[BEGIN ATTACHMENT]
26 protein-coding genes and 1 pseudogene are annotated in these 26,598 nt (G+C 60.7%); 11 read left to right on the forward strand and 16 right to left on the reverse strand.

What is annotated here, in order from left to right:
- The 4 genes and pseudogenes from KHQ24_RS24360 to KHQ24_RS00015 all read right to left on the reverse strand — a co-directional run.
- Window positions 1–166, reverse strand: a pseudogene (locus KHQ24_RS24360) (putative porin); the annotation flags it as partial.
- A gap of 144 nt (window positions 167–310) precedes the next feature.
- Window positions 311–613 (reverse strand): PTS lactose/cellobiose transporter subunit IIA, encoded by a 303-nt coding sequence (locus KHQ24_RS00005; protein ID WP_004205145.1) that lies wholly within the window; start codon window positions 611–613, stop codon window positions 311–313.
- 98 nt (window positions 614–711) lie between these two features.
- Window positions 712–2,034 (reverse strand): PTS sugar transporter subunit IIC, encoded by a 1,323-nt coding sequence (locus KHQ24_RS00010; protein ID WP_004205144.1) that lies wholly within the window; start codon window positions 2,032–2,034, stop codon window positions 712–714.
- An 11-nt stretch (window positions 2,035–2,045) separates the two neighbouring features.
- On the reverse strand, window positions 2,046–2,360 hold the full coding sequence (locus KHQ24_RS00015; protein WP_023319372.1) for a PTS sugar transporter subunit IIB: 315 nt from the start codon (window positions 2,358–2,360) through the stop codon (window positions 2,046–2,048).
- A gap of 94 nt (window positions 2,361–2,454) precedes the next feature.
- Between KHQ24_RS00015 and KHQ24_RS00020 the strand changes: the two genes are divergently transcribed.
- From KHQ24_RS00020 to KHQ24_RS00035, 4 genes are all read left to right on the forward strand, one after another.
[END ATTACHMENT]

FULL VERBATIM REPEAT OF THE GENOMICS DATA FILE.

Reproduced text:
26 protein-coding genes and 1 pseudogene are annotated in these 26,598 nt (G+C 60.7%); 11 read left to right on the forward strand and 16 right to left on the reverse strand.

What is annotated here, in order from left to right:
- The 4 genes and pseudogenes from KHQ24_RS24360 to KHQ24_RS00015 all read right to left on the reverse strand — a co-directional run.
- Window positions 1–166, reverse strand: a pseudogene (locus KHQ24_RS24360) (putative porin); the annotation flags it as partial.
- A gap of 144 nt (window positions 167–310) precedes the next feature.
- Window positions 311–613 (reverse strand): PTS lactose/cellobiose transporter subunit IIA, encoded by a 303-nt coding sequence (locus KHQ24_RS00005; protein ID WP_004205145.1) that lies wholly within the window; start codon window positions 611–613, stop codon window positions 311–313.
- 98 nt (window positions 614–711) lie between these two features.
- Window positions 712–2,034 (reverse strand): PTS sugar transporter subunit IIC, encoded by a 1,323-nt coding sequence (locus KHQ24_RS00010; protein ID WP_004205144.1) that lies wholly within the window; start codon window positions 2,032–2,034, stop codon window positions 712–714.
- An 11-nt stretch (window positions 2,035–2,045) separates the two neighbouring features.
- On the reverse strand, window positions 2,046–2,360 hold the full coding sequence (locus KHQ24_RS00015; protein WP_023319372.1) for a PTS sugar transporter subunit IIB: 315 nt from the start codon (window positions 2,358–2,360) through the stop codon (window positions 2,046–2,048).
- A gap of 94 nt (window positions 2,361–2,454) precedes the next feature.
- Between KHQ24_RS00015 and KHQ24_RS00020 the strand changes: the two genes are divergently transcribed.
- From KHQ24_RS00020 to KHQ24_RS00035, 4 genes are all read left to right on the forward strand, one after another.